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View Poll Results: What Should I Do?
Install Slackware, and virtualize CentOS. 15 32.61%
Install CentOS/Fedora (just 1), and virtualize Slackware? 5 10.87%
Install Ubuntu, and virtualize both? 3 6.52%
Install them on different partitions, in a tri-boot scenario.(Slack, CentOS, Windows) 3 6.52%
Just Slack 9 19.57%
Just CentOS 3 6.52%
Just Ubuntu 5 10.87%
Something Else 3 6.52%
Voters: 46. You may not vote on this poll

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Old 01-19-2010, 04:51 AM   #16
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Registered: Oct 2005
Location: $RANDOM
Distribution: slackware64
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Originally Posted by chrism01 View Post
Redhat & MS signed an agreement to help each other with virtualization
If you get Centos you'll get the benefit of this...
Was it signed in blood, and whose blood ? And stamped with a pentagram or hexagram ?
Old 01-19-2010, 08:32 AM   #17
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Registered: Dec 2005
Location: Austin, Tx
Distribution: Ubuntu 9.10
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My 2 Cents

After trying a test install of Ubuntu 9.10 over the weekend I just replaced my primary workstation Centos 5.4 OS with it. I have to say I am mightily impressed with Ubuntu 9.10. I have run various RedHat/RHEL versions beginning with RedHat 6.2 up to RHEL 4.x and then Centos 5.x. I also tried various Fedora versions but they were all too experimental and buggy for me. I stuck with RHEL and Centos OS versions for the stability they provided, but the downside of that stability is getting locked out of using some applications that require more recent kernel levels. My working system was Centos 5.4 x86-64 w/ WinXP as a KVM vm guest OS

I'm hopeful that using Ubuntu will keep me closer to the most recent kernel levels without it becoming a buggy sandbox. The only obvious thing I give up is running a 64bit type OS, and I'm not sure it really makes too much difference for me. I also now have a WinXP vm guest running great under VirtualBox (better than WinXP under KVM on Centos 5.4).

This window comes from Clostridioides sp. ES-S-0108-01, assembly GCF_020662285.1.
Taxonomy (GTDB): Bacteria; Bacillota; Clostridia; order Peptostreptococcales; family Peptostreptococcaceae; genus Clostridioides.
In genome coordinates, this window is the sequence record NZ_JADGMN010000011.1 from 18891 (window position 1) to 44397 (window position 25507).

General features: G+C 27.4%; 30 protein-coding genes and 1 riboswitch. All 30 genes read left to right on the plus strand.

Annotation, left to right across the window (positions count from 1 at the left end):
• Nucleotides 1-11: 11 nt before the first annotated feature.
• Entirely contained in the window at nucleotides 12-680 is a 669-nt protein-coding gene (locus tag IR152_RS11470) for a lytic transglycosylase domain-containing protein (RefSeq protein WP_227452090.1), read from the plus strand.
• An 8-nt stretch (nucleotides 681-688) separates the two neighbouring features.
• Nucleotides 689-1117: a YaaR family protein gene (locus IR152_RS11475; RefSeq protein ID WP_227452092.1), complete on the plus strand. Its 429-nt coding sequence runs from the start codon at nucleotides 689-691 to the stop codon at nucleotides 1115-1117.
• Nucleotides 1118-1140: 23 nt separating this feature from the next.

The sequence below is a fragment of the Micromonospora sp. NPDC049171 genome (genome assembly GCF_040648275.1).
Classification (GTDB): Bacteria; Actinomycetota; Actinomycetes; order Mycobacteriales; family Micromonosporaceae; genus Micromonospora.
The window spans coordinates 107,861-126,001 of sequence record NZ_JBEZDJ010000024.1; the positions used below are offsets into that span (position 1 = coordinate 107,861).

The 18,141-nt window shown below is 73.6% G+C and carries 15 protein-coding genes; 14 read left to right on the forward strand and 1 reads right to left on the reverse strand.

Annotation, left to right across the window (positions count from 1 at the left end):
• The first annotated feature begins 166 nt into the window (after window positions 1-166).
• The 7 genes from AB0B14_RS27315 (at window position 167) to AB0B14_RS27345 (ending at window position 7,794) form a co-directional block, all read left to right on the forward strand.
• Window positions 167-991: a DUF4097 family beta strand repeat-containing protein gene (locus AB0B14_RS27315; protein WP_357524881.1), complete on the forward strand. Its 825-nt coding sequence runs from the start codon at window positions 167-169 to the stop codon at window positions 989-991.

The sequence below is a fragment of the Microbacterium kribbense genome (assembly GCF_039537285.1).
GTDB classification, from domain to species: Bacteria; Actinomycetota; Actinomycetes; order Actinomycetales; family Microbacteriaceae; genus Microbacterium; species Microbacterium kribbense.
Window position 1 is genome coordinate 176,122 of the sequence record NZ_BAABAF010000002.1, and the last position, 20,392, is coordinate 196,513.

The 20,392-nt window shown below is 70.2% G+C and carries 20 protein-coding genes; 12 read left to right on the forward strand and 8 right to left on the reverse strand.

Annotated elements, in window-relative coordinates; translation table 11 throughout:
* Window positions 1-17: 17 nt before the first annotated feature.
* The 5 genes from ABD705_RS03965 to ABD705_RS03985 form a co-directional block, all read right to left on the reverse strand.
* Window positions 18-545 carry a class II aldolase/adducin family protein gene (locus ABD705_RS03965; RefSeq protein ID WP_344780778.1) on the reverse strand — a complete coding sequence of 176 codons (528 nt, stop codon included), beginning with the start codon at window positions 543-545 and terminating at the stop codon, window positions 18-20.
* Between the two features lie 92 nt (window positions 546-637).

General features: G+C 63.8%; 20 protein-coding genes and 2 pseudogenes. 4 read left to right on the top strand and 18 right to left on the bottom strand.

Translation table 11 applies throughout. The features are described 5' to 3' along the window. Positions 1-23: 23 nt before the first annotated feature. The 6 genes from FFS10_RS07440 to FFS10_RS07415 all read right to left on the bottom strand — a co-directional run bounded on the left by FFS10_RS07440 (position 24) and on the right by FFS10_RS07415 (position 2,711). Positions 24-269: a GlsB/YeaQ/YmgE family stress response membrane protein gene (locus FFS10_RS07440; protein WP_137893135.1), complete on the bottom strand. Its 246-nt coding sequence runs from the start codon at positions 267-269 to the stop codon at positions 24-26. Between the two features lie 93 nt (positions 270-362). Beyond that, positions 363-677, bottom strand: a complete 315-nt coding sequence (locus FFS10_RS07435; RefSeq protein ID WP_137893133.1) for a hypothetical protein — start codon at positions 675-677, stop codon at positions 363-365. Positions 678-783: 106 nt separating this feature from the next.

Ubuntu 9.10 just seems to be a better balance of up-to-date kernel & OS stability with a quite usable VM solution for my taste.

Last edited by rkmason; 01-19-2010 at 08:33 AM.
Old 01-19-2010, 08:39 AM   #18
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Something else..
Use ubuntu and virtualize ubuntu and within that install virtualbox and try to install ubuntu and so on.....
Old 01-19-2010, 08:52 AM   #19
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Registered: Mar 2009
Location: USA
Distribution: Arch
Posts: 1,022

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Hmm....I posted this 2 months ago.
I have Ubuntu and Arch in a dual-boot and have CentOS in a VM.
I'm very happy with this setup.
Why dig up old thread...I'm going to mark this as SOLVED.

I am very pleased with Arch and liked it a quite a bit more than Slackware...Ubuntu is a mainstay and CentOS/Fedora are fun to mess around with in a VM...

Thanks for those who helped, I must've not added proper closure to this thread.

Last edited by lupusarcanus; 01-19-2010 at 08:57 AM.
Old 01-19-2010, 08:57 AM   #20
Registered: Oct 2009
Location: Japan
Distribution: Arch, Debian, Slackware
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IMAO , the less "biased" Linux Distro nowadays, i.e. the more Unix Like is Slackware...

This means that, if you have no probl with Slackware, you should be just fine with any other Distro ( Exceptions made to "things" like BLFS... ), Ubuntu Lusty Lucifer, Red Hat, CentOS, Suse,... etc .

The opposite is not true... if you are fine with Ubuntu, does not mean you can do anything in Slackware...

If yo master KenJutsu, you have no problem with KenDo, mut it you master Kendo, you can probably be a n00b in KenJutsu...


Old 01-20-2010, 10:51 AM   #21
Registered: Mar 2009
Posts: 76

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Hardware upgrade : quad-CPU with hardware virtualization, *max memory board can support*, 1-2 additional hdds/controllers for virtualized oses
Main OS : Slackware 13 x86_64
Virtualization : VirtualBox

install alien compat32 libs, wine, virtualbox puel

virtualize centos, you probably need a few instances of centos to test & learn

I'm running the same config myself, it's the most stable i've ever used. the memory and hdds make a difference in virtualization speed


centos, distribution, fedora, slackware, ubuntu, virtualbox, virtualization

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